Nearly 100 years after Denver South High School’s founding, the school is adopting a new mascot.
DSHS is now officially home of the Ravens, according to an announcement Friday. The new mascot replaces the Rebels, which harkens back to the days of the Confederacy. In a statement, Principal Bobby Thomas said the old emblem no longer seemed “appropriate, acceptable, or an accurate representation of what South stands for.”
Over the last six months, the school conducted focus groups and online surveys and created a committee to determine the new mascot.
“Ravens are smart, clever birds that are known to be strategic problem solvers. They are empathetic, loyal creatures that form lifelong bonds,” Thomas said. “And importantly, the raven is an inclusive animal — it has a long history of being held in high regard both in Native American culture and others throughout the world, and ravens are not associated with any particular gender or race.”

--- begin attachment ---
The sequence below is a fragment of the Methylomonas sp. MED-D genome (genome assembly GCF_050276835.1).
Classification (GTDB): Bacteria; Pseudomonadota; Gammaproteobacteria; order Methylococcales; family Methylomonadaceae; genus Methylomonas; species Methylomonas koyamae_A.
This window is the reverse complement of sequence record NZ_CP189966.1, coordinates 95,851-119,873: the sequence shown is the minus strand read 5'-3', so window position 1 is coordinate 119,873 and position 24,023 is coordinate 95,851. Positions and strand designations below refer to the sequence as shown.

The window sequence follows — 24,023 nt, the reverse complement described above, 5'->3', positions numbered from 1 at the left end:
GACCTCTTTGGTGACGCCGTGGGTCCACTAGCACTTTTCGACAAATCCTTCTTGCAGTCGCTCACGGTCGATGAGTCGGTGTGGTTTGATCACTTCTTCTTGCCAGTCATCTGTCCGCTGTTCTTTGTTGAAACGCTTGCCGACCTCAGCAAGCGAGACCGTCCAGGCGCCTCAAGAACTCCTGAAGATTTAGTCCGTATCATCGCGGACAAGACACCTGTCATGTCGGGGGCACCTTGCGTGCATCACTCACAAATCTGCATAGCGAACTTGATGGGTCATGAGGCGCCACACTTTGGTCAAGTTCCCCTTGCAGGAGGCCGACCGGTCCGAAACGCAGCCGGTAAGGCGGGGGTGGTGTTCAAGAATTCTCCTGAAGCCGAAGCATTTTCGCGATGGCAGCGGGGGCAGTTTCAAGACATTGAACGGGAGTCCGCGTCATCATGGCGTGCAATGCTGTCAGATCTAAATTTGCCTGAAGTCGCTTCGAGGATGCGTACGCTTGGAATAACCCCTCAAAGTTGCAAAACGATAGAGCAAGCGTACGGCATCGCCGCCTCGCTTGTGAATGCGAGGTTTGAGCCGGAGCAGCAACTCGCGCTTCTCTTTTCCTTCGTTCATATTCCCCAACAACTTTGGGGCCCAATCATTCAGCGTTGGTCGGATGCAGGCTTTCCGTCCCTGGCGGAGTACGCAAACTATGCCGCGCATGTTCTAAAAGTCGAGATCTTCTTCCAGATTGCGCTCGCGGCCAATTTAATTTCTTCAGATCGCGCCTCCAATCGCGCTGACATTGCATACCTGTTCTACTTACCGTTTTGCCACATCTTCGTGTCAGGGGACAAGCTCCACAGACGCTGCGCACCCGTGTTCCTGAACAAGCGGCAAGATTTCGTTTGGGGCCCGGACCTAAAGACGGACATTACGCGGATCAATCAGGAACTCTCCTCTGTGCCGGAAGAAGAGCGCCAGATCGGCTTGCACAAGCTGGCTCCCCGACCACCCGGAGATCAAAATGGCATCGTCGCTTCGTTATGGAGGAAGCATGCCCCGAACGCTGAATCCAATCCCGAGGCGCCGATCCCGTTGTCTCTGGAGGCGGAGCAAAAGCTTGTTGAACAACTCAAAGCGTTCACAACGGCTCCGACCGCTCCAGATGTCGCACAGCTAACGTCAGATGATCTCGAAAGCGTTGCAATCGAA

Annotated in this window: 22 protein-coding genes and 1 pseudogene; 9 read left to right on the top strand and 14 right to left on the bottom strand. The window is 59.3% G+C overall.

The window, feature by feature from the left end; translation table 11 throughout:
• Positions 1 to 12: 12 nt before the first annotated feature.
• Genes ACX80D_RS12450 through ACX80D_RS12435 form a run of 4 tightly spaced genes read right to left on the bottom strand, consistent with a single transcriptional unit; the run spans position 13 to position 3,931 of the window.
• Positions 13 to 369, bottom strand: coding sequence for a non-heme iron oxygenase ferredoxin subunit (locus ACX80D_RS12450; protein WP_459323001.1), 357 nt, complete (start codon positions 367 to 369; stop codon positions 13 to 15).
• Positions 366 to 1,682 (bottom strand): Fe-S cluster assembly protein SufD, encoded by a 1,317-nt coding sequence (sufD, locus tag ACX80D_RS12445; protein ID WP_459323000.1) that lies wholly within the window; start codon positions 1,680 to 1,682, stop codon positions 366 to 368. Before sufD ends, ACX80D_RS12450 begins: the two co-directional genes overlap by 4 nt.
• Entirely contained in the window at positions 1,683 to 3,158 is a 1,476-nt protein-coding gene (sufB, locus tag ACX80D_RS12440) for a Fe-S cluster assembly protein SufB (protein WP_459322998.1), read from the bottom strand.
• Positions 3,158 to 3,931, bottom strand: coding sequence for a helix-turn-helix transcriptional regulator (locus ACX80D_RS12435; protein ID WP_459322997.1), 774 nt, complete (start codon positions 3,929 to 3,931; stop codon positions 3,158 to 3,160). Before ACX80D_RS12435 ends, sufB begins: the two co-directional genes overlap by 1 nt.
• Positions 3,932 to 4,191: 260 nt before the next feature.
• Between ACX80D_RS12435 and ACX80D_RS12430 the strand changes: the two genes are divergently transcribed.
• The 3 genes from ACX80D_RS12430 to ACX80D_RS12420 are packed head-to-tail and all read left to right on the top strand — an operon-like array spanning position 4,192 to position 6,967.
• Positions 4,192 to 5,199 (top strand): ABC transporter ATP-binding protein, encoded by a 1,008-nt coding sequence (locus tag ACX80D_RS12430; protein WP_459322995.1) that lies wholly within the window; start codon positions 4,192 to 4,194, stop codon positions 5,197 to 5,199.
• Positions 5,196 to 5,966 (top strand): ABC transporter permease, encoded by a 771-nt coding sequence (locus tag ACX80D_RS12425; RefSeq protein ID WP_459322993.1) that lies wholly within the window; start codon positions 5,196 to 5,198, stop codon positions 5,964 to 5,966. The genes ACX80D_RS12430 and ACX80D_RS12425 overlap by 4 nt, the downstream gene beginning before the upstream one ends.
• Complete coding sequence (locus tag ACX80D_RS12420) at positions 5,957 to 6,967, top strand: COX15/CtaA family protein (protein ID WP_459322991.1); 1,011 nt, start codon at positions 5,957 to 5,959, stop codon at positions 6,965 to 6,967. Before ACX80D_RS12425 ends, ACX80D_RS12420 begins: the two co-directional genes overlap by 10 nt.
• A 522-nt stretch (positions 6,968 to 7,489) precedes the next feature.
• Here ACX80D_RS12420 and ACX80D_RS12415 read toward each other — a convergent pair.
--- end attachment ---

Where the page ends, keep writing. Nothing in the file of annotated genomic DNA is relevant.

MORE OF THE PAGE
Denver Public Schools Board Member Tay Anderson applauded the decision, saying he hopes other schools will take note.
“It’s symbolic, but it’s also telling us and our children for generations to come that we learned from our mistakes and we will no longer enable a white supremacist culture in our school system,” Anderson said.
The mascot change follows other district initiatives to build a more inclusive culture. DPS recently announced it would revamp its curriculums to include more Black, Native American and Lantix history. Students at Dr. Martin Luther King Jr. Early College also started a racial justice podcast that lends a youth voice to the national conversation about race and equality in America.
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